It’s probably a bit too simplistic to say something like, “oh, dragons are so hot right now,” because author Anne McCaffrey’s beloved “Dragonriders of Pern” series was a desirous property before George R.R. Martin ever conceived of his queen of the dragons or J.K. Rowling imagined that the elder Weasley boys would have a skill for charming them. McCaffrey is not the first author to pen fantasy novels about dragons, but she is one of the best.
She’s also one of the most prolific, and while the idea of a 22-book series might sound daunting to other film studios when it comes to adaptation, Warner Bros. does not appear to be cowed by it. Deadline reports that the studio has now optioned the entirety of McCaffrey’s series — yup, 22 books in all — and will now turn the best-selling sci-fi series into a feature film (with an obvious eye to building out a franchise).
McCaffrey’s first “Pern” book — “Dragonflight” — was published in 1968, though she previously dabbled in the world of Pern via novellas and short stories before really diving into the series. The series is McCaffrey’s most popular and well-known, and is part of her large “Federated Sentient Planets” universe, which also includes the “Crystal universe” series and the “Dinosaur Planet series.”
Wait, have you never read McCaffrey? Then this might sound a little weird. Unlike Martin’s series, McCaffrey’s works are rooted in the real world and not a parallel one. Well, kind of. McCaffrey’s FSP universe imagines a world where humans (regular old humans!) have colonized other planets and found eye-popping things living on these various planets (like dragons and dinosaurs). In the “Dragonriders” series, Pern the planet has been previously colonized by humans who, over the course of long stretches of time (the series covers entire millennia), have lost their advanced human technology. The result is a world that looks an awful lot medieval Earth (hey, Game of Thrones!), but one that still has a hold on a single piece of advancement. What’s that? Oh, just genetically engineered dragons. Nothing crazy! The dragons are commanded by and bonded with, what else, dragonriders (um, hi, How to Train Your Dragon?).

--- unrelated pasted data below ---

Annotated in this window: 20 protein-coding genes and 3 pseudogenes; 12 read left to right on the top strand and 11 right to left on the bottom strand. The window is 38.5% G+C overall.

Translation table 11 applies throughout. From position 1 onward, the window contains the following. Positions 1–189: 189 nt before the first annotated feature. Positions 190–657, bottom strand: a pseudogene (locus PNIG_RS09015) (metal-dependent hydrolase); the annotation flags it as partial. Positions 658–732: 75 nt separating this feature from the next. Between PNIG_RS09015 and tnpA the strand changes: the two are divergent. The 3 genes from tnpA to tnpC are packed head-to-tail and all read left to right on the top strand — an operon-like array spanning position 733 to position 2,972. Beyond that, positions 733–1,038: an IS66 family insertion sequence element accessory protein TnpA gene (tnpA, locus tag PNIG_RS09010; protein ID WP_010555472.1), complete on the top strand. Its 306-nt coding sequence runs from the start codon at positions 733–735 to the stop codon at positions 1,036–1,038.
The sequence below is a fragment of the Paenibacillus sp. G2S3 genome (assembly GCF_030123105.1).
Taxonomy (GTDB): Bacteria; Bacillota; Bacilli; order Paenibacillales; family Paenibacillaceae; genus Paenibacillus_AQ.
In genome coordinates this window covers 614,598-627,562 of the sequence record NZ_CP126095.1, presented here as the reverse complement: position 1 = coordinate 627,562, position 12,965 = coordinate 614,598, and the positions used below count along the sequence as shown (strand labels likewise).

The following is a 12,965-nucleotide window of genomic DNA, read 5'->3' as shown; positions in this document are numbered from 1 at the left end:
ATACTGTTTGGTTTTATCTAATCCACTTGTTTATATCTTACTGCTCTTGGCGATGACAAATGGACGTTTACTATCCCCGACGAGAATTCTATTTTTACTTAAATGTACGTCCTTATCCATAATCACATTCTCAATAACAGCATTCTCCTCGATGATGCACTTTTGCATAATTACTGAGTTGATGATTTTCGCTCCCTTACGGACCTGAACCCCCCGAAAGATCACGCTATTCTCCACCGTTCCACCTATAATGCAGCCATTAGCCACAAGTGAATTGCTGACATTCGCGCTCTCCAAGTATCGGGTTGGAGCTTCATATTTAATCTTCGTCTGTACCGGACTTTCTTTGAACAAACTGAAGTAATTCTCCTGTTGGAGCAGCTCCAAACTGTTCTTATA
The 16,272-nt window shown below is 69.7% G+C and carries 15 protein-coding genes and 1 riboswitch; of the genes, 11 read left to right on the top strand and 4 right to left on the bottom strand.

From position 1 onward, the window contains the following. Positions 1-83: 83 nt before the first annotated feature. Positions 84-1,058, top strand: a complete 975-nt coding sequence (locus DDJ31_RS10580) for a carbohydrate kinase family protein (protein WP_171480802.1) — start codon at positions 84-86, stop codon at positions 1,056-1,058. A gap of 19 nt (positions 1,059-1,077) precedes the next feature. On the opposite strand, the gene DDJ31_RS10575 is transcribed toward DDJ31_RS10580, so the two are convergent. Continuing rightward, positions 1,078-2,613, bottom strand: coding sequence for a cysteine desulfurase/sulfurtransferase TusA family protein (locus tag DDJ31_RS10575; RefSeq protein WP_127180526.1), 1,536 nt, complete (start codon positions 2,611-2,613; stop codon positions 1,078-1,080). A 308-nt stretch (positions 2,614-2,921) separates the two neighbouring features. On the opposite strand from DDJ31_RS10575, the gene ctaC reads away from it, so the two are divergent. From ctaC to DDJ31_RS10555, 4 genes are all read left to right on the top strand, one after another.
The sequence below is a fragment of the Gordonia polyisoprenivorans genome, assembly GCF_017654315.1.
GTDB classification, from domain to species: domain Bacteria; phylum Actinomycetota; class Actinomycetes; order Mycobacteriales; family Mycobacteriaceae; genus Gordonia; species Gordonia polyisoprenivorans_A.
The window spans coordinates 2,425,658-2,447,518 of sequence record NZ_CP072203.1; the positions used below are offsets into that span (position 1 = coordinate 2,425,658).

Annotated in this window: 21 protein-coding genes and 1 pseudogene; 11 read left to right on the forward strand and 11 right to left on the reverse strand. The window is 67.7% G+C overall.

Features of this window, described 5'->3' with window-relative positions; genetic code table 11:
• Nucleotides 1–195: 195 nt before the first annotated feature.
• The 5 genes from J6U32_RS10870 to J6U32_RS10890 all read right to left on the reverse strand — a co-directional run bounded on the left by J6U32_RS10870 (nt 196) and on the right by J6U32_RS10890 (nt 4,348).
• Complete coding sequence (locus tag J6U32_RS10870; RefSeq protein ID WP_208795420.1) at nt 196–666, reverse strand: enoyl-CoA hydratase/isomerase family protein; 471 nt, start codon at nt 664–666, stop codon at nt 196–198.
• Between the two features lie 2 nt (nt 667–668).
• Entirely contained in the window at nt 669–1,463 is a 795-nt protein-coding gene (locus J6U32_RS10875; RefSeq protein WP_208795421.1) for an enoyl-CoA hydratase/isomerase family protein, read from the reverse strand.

It may sound like all fun and games, but life on Pern is tough, and the dragons and their riders are constantly dispatched to protect the planet from “Thread,” a kind of spore that will rain down on them from “the red star” and try to kill all life. And you thought you could just have a dragon for fun.
The first book in the series picks up during a time of relative peace and calm on Pern, as Thread hasn’t appeared for many years. The result is a complacent society, and yes, an inevitable Thread threat. It gets complicated then, with characters going back in time to try to get Pern back in shape for another attack, but rest assured, McCaffrey’s books are very good and very engaging.
There’s no word yet on how Warner Bros. intends to adapt so many books for one franchise — it also doesn’t help that McCaffrey’s books didn’t hit shelves in neat chronological order, though the ones that take place during the “Ninth Pass” (about 2,500 years after Pern is settled) comprise the meatiest section and could potentially be their own franchise — but it’s no surprise that the studio could use the books to launch a giant-scale phenomena to replace both Harry Potter and The Hobbit.
Have you read the “Dragonriders” books? How would you like to see them translasted to the big screen?
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